Orchard, an important participant in the online lending world, benefits from a unique perspective. The company powers the digital pipes that channel billions of dollars of institutional money into marketplace lending platforms. As a valued partner in the P2P / Marketplace lending space, Orchard took the opportunity to provide feedback to the US Department of Treasury request for information (RFI)on internet lending. As one would expect, Orchard believes strongly in the power and potential of online lending. This potential is characterized by transparency and efficiency – something that benefits consumer and investor alike. The transparency portion is in contrast to traditional finance – an area that largely remains in the shadows.
Crowdfund Insider has republished Orchard’s comments to Treasury below, but we also reached out to Matt Burton, CEO and co-founder of the Fintech company for additional thoughts on marketplace lending and the RFI process.
Burton highlighted the unrivaled transparency of Marketplace Lending – in stark contrast to the traditional banking past;
“One of the things behind the success of marketplace lending is the availability and use of data. Maybe it’s because so many of the players have come from tech backgrounds; but the mindset is very different than in the world of traditional banking. Banks seem to view information as something proprietary that needs to be protected rather than something that benefits the entire system when shared appropriately.”
The previous decade was marked by a struggling financial industry. Burton believes there is opportunity for a new capital access paradigm;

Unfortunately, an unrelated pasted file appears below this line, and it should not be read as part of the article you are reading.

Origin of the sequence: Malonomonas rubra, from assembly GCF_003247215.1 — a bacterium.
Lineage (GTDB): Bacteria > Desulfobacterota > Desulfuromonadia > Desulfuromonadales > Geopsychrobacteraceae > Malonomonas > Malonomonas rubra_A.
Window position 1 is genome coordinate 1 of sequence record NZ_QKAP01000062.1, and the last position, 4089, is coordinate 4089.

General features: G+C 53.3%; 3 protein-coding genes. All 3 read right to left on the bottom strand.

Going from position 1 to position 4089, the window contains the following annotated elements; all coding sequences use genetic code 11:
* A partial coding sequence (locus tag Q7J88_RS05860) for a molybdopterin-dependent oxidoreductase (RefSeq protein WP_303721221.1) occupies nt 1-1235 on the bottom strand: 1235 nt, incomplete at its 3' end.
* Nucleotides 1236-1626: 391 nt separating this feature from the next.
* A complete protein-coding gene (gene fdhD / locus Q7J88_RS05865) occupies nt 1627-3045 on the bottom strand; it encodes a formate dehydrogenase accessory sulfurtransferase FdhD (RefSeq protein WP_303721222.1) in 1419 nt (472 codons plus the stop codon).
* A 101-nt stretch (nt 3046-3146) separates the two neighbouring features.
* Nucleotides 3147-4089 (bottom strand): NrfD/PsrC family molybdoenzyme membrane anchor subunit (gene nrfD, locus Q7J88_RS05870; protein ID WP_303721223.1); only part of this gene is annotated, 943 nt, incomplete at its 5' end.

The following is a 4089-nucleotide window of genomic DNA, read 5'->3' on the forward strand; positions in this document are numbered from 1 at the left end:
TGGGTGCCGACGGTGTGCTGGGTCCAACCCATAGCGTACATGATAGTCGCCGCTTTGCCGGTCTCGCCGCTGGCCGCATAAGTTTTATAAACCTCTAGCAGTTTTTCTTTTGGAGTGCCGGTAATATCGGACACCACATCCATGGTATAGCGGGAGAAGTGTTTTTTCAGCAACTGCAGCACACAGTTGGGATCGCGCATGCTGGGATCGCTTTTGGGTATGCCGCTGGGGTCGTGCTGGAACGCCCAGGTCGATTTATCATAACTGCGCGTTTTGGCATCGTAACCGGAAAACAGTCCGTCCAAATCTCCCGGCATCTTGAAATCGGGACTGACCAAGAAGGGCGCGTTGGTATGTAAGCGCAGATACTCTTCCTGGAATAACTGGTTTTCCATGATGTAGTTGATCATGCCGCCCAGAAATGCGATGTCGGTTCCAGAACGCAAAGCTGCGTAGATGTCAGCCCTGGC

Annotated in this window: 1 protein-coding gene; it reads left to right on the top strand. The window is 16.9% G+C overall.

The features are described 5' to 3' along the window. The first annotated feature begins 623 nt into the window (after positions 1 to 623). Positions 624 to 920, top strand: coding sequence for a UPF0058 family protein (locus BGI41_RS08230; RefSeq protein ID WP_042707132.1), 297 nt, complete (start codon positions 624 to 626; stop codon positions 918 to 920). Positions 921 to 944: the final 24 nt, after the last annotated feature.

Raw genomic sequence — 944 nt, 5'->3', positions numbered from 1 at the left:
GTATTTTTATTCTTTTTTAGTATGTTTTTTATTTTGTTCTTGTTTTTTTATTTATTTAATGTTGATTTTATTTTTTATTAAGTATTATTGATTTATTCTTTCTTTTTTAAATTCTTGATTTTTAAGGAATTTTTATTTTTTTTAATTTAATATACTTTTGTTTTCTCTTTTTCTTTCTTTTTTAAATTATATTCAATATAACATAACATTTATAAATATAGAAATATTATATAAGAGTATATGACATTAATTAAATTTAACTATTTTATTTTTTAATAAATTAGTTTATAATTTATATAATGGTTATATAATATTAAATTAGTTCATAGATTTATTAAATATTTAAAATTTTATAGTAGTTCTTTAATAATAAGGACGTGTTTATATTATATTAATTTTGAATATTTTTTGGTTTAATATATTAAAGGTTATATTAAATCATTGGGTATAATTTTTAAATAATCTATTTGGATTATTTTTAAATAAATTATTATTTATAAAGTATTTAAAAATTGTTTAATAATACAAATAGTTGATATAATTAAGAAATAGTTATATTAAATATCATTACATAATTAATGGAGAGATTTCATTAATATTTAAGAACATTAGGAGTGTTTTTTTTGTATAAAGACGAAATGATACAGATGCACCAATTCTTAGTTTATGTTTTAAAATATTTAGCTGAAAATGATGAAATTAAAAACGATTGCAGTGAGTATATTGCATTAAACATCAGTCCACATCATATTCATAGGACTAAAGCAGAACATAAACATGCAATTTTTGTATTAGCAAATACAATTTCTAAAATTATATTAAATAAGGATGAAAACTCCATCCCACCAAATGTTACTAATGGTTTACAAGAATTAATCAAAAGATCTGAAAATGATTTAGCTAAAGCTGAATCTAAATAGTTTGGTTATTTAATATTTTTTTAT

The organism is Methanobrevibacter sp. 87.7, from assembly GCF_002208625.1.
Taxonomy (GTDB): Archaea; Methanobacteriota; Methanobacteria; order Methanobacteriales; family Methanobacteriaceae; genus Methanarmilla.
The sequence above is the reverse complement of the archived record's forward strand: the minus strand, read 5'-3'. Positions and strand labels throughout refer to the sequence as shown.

“Coming out of 2008 we saw a real constriction of credit – even for great borrowers. That was a shame – but it was also an opportunity. Peer-to-peer lenders – and the entire marketplace lending industry – rose up to meet the demand for credit. The move to new, data-driven lending models is really just beginning and over the coming years and decades there will be a global shift in the way capital is distributed, risk is understood and finance works. It’s an incredibly exciting time.”
While Treasury is not a rule making entity and their interest in P2P/ Marketplace lending is justified, the federal scrutiny is welcomed but unnecessary regulations – not so much. Burton supports thoughtful rules but notes it is a balancing act;
“We’ve seen the what happens when the world of finance is under regulated and I think everyone recognizes that any industry controlling the flow of trillions of dollars needs scrutiny. At the same time, however, for any industry to innovate and evolve there needs to be freedom to experiment and try new ideas. What we’re seeing with marketplace lending is an industry – and regulators – trying to find and strike the right balance. It’s not an easy task but it’s a critical one; and one that we need to get right.”
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